That general game training lets you see things.  It lets you pick up games and win immediately, just because you can see how you have to be in order to win.  I have seen that so much - the people with the best group support just step into games and dominate, even if they don't know the rules well or miss important things.

Practice is good.  Study is good.  But the key to success here and elsewhere in games is to be surrounded by cutthroat competitors eager to improve, and to push them to be better so they can do the same for you.

Tuesday, July 12, 2016

Being skilled

I am tinkering with Heroes By Trade again, trying to work out if skills are being the thing I want them to be.  Right now the basic mechanic is that you roll 1d8, add your Aspect bonus (Strength, Dexterity, Constitution, Intelligence, Willpower, Presence) and then can add an additional bonus if you are trained in the skill being used.


I am untrained in Gadgetry and have 5 Dexterity.  I roll 1d8 + 5.

I am trained in Intimidation, and have 5 Presence.  I roll 1d8 + 10.

The system technically allows the GM to swap around what Aspect you use for each skill, but skills are presented with a default Aspect that you would expect to be the right one.  Athletics is Strength, Persuasion is Presence, etc.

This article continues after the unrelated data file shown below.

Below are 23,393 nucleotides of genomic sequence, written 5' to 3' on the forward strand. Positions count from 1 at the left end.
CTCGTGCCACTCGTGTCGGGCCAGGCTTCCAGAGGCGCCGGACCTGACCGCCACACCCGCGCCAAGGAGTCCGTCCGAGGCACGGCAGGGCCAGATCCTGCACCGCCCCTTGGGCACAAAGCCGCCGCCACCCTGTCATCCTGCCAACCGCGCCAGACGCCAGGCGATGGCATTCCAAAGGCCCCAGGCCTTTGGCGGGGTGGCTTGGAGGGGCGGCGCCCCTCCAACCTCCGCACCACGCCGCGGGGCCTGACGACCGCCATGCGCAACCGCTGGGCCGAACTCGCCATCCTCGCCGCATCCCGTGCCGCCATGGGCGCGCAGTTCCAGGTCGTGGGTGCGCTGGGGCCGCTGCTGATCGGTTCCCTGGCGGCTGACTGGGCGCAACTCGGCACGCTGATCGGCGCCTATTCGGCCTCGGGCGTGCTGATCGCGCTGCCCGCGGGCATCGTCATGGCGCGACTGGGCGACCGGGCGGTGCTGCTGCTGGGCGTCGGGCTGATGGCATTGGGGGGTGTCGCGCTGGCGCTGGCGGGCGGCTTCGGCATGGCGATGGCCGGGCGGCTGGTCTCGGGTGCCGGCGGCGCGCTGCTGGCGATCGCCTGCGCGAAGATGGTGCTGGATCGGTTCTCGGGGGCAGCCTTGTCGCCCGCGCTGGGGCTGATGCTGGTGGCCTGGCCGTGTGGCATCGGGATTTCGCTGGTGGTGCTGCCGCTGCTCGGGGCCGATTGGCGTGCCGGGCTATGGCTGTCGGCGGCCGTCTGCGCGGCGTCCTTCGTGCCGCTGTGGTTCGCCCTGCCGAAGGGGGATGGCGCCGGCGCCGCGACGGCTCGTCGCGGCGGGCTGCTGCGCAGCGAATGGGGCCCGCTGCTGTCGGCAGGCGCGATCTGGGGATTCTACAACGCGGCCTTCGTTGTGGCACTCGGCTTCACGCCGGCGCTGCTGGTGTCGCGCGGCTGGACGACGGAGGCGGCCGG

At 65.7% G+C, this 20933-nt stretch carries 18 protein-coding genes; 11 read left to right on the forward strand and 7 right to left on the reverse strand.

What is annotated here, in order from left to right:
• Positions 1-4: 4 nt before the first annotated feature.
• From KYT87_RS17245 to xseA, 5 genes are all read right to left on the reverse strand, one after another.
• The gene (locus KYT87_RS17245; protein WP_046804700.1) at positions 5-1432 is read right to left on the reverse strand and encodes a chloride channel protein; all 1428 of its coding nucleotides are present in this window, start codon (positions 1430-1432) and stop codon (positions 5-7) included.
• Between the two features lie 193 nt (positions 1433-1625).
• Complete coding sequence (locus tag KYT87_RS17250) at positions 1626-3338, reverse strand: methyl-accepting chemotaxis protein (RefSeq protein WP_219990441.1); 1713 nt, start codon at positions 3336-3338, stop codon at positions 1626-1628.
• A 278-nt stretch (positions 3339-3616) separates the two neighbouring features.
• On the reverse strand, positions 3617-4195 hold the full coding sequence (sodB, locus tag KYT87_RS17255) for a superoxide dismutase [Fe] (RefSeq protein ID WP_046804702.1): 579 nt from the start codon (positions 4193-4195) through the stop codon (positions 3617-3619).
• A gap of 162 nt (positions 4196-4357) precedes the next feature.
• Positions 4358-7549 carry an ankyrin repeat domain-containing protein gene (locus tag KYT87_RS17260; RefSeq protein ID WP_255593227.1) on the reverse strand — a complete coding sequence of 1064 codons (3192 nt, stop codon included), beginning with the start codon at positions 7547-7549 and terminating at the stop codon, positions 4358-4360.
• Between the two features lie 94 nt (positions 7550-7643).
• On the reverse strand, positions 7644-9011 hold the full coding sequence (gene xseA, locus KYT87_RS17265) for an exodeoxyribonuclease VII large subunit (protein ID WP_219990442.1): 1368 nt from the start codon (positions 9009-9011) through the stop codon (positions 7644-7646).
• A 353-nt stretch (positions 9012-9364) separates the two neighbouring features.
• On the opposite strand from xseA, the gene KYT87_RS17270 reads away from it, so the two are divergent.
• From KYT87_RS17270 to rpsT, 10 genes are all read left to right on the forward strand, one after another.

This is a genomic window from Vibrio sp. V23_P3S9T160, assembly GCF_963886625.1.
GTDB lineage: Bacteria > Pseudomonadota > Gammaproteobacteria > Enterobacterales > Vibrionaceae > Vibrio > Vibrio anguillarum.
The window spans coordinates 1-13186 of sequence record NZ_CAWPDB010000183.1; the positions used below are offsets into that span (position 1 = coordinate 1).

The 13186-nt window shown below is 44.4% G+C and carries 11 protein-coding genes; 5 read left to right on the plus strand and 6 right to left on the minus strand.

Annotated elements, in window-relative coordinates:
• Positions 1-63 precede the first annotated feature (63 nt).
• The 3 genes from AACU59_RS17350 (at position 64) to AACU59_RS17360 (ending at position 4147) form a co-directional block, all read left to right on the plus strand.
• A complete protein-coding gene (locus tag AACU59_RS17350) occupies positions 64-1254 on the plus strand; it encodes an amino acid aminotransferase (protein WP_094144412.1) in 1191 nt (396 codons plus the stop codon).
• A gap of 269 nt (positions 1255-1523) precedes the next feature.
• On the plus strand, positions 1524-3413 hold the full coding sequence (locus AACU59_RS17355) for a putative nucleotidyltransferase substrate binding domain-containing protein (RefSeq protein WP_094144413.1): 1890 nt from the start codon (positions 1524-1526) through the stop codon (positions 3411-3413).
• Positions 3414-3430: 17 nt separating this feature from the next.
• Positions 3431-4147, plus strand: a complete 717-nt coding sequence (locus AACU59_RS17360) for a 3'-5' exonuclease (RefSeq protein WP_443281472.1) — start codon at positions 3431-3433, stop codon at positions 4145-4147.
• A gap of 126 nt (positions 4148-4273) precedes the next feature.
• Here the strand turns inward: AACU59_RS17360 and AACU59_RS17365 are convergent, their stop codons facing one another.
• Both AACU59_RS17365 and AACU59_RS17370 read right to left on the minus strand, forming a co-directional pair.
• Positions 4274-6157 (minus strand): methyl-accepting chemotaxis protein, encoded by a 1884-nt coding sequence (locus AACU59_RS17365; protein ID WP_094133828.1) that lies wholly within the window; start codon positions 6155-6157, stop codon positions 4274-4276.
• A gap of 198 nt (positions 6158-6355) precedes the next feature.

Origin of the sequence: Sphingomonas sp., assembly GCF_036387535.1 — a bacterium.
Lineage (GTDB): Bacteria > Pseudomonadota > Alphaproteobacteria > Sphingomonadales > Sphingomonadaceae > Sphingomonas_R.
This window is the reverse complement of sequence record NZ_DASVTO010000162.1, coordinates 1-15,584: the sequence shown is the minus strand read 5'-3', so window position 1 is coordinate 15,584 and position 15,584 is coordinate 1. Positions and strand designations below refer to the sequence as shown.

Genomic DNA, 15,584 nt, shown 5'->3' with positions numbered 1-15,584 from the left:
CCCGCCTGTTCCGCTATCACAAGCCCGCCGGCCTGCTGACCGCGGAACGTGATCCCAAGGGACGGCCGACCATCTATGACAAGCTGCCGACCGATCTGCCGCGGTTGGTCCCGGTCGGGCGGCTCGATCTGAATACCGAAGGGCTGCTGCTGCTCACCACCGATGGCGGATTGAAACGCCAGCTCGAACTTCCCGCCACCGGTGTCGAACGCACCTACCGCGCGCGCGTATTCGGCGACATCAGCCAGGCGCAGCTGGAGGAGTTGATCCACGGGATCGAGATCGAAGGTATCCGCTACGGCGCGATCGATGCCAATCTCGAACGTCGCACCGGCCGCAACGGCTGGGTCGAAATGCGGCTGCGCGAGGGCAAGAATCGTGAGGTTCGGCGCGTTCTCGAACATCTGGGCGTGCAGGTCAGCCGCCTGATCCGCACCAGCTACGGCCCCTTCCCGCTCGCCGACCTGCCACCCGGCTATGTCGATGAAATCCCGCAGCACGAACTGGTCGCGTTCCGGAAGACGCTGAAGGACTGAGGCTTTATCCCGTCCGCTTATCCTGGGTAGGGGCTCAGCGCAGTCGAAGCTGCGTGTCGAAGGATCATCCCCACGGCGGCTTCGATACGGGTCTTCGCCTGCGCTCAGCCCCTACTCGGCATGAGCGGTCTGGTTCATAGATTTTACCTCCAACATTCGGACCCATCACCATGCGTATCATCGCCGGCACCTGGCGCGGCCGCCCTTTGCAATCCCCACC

Something is digging at my brain though, telling me this isn't quite right.

I am thinking that if the system is going to have flexibility in terms of assigning skills and Aspects to particular rolls, that ought to be front and centre.  You can use Strength + Animals to push a donkey across a bridge, but those two aren't going to pair together much normally, so Animals is paired with Presence and I think pairing them kind of locks people into using them that way.

Ideally I would love to present all skills independent of Aspects, so you would have the GM select an appropriate Skill for the situation, an appropriate Aspect, then you roll and add the two numbers to your roll.